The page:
When barrister David Sherborne, for Rooney, suggested Vardy’s agent, Caroline Watt, had withdrawn from the case to avoid supporting her, Vardy angrily replied: “She has been driven to suicidal thoughts by the proceedings and the antics of the defendant.”
Earlier, Vardy had accused Rooney of “weaponising her fanbase against me” with the Wagatha Christie bombshell accusation.
In a viral social media post in October 2019, Rooney, 36, said she had carried out a “sting operation” and accused Vardy, 40, of leaking “false stories” about her private life to the press.
Vardy, who is married to Leicester City striker Jamie Vardy, denies leaking stories to the media and is suing her fellow footballer’s wife for libel, while Rooney is defending the claim on the basis her post was “substantially true”.
Mr Sherborne said Vardy said she had sought to place the blame for leaks to The Sun on Ms Watt after “years of dutiful service”, adding: “I have to put it to you that it’s not her that has betrayed you, as you suggest, but it’s you that has betrayed her by throwing her under the bus.”
Vardy broke down and cried as her evidence ended, muttering “that’s a joke” at the barrister’s final suggestion.
She was then accompanied across the courtroom, just feet away from Rooney and husband Wayne, by one of her legal team, still wiping away tears.
Vardy, who complained of being tired and needed two breaks when she broke down crying, was tearful for the final 15 minutes of her third day of evidence.
She was accused of deliberately deleting key messages that would have been evidence in the case, allegedly knowing they would include evidence of her leaking information to the media.
Mr Sherborne mentioned a story on Danny Drinkwater being arrested for drink driving – which Vardy has accepted helping to leak to The Sun – as well as two stories about extra marital affairs involving footballers.
“We have seen from the disclosure we have managed to get from you and Ms Watt that you were consistently discussing, seeking to and intending to pass on information to The Sun about a number of people”, said Mr Sherborne.
“Would you not agree Mrs Vardy that if it looks like a leak, it sounds like a leak, and you even use the word leak, it’s more likely than not to be a leak.”
Vardy replied; “No.”
“That’s what you were – a leak”, he said, and Vardy again said “no”.
Earlier Vardy dismissed as “fantasy” claims that she was The Sun’s ‘Secret Wag’ as she branded the gossip column “absolute garbage”.
Vardy faced claims she fuelled the short-lived column in 2019, dishing the dirt on footballers under the veil of anonymity.
The High Court was shown a series of extracts from the column, mentioning teammates of her husband, their wives and girlfriends, as well as unnamed players from the Midlands.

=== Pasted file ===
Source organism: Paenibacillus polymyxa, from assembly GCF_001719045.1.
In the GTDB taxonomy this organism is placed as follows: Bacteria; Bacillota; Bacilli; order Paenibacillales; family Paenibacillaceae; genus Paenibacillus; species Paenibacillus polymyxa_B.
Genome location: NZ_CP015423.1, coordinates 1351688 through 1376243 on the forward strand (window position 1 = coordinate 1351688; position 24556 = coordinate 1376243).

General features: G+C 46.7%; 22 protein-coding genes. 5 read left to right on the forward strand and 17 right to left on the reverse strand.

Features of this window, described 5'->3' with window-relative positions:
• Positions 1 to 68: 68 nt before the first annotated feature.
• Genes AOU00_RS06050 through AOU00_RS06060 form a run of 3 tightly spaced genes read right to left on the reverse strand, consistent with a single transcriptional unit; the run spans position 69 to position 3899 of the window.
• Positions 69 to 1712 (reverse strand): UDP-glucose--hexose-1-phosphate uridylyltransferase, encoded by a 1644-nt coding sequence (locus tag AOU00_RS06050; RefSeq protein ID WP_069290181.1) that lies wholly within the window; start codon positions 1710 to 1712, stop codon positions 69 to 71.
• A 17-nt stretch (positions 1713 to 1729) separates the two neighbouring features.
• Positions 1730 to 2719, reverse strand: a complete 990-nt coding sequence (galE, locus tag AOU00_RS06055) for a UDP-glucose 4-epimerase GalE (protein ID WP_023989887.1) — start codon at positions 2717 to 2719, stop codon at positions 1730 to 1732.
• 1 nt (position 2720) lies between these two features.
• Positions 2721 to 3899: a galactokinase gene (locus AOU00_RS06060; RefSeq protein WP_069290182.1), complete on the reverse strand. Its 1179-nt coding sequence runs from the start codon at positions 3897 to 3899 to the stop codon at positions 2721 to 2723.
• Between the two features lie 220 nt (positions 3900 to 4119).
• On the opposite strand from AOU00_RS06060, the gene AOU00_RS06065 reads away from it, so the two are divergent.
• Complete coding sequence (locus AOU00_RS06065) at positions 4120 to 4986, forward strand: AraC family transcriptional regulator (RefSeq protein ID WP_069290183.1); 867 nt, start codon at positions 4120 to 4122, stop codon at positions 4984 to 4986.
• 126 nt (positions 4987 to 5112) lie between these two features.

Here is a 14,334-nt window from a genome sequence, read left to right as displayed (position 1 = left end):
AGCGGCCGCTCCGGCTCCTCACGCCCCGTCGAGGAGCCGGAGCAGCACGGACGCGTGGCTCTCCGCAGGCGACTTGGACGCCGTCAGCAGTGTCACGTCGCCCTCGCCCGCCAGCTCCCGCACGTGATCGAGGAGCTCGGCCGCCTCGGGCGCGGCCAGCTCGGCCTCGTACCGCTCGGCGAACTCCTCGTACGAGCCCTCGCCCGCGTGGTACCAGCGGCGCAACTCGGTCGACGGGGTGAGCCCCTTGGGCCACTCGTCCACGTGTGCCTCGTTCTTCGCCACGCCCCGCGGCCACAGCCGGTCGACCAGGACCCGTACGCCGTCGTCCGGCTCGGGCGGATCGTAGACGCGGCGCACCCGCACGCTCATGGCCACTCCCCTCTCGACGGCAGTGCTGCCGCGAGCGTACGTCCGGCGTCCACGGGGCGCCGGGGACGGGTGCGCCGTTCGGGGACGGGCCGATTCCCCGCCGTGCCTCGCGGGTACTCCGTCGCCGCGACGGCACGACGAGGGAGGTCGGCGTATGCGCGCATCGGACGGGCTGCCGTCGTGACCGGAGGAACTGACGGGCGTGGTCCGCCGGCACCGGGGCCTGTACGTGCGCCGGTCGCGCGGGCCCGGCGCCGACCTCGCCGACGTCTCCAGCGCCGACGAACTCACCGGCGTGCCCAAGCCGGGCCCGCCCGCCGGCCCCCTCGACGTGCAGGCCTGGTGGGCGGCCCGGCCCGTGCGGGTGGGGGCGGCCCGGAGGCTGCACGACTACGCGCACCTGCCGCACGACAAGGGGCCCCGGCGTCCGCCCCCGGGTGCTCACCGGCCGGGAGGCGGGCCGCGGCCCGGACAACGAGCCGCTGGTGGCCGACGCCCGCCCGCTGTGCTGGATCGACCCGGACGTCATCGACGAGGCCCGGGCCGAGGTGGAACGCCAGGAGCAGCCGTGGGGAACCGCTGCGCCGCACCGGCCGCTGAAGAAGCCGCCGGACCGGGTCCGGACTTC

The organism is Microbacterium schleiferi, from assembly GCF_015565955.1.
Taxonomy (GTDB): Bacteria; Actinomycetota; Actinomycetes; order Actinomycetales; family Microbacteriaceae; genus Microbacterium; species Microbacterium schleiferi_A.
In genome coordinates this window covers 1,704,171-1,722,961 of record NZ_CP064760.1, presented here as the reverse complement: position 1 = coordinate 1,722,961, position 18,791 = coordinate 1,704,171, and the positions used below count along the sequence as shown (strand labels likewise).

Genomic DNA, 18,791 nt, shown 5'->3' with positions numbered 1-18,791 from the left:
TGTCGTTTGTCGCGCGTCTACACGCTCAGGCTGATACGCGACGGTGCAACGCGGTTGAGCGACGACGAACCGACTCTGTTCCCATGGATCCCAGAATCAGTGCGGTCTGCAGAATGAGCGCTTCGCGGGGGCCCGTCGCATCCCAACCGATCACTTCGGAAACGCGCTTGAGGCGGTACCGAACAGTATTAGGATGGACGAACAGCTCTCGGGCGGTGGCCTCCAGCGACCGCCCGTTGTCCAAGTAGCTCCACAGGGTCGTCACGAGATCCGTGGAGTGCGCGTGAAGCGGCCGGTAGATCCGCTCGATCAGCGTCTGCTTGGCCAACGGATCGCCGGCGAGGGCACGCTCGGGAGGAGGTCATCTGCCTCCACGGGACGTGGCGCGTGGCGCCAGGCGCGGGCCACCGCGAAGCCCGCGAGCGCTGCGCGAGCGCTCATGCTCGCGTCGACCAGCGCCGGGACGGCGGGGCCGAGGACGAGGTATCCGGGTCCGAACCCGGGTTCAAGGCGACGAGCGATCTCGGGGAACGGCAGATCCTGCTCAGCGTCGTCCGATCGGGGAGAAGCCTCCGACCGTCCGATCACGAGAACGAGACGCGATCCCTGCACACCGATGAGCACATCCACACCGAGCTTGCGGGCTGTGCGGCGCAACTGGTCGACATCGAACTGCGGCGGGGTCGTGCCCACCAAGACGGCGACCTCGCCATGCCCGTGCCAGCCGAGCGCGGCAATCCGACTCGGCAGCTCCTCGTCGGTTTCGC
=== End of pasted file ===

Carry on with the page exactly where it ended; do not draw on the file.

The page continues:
“This is ridiculous”, exclaimed Vardy, when it was suggested goalkeeper Jordan Pickford’s wife was part of “her circle”.
“My circle would have been people I socialise with and have regular contact with”, she said.
“Some of these people I’ve never met.”
One of the ‘Secret Wag’ columns was about an unnamed footballer who was accused of cheating on his wife, but a planned tryst with another woman was thwarted when he removed his shirt to reveal a tattoo of his marriage vows.
“If you believe everything of what’s written here, it’s crazy”, said Vardy, giving evidence at the High Court ‘Wagatha Christie’ libel battle. “It’s a rehash of stuff in the public domain, gossip.
“I’ve never been to Las Vegas”, she said of a tale from the Nevada destination. “It is not the sort of place I would want to go to either.”
Asked to comment on the source of the story, Vardy exclaimed: “How would I know?
“It’s absolute nonsense, it’s garbage.”
Vardy engaged in a bizarre exchange with Mr Sherborne, when he suggested there could be a link between a Secret Wag story about an unnamed player from the Midlands and Vardy’s husband playing for Leicester FC.
“Leicester is in the West Midlands, isn’t it?”, he said.
“It’s Leicester”, retorted Vardy. “That’s speculation.”
Mr Sherborne replied: “I think it’s a question of geography, isn’t it?”, and Vardy replied: “It’s in the Midlands, yes.”
Mr Sherborne suggested: “You were providing information to the Secret Wag column”.
“No, that’s absolutely nothing but fantasy”, says Vardy.
Earlier on her third day of evidence, Vardy accepted she knew her agent was leaking information on Rooney to The Sun newspaper.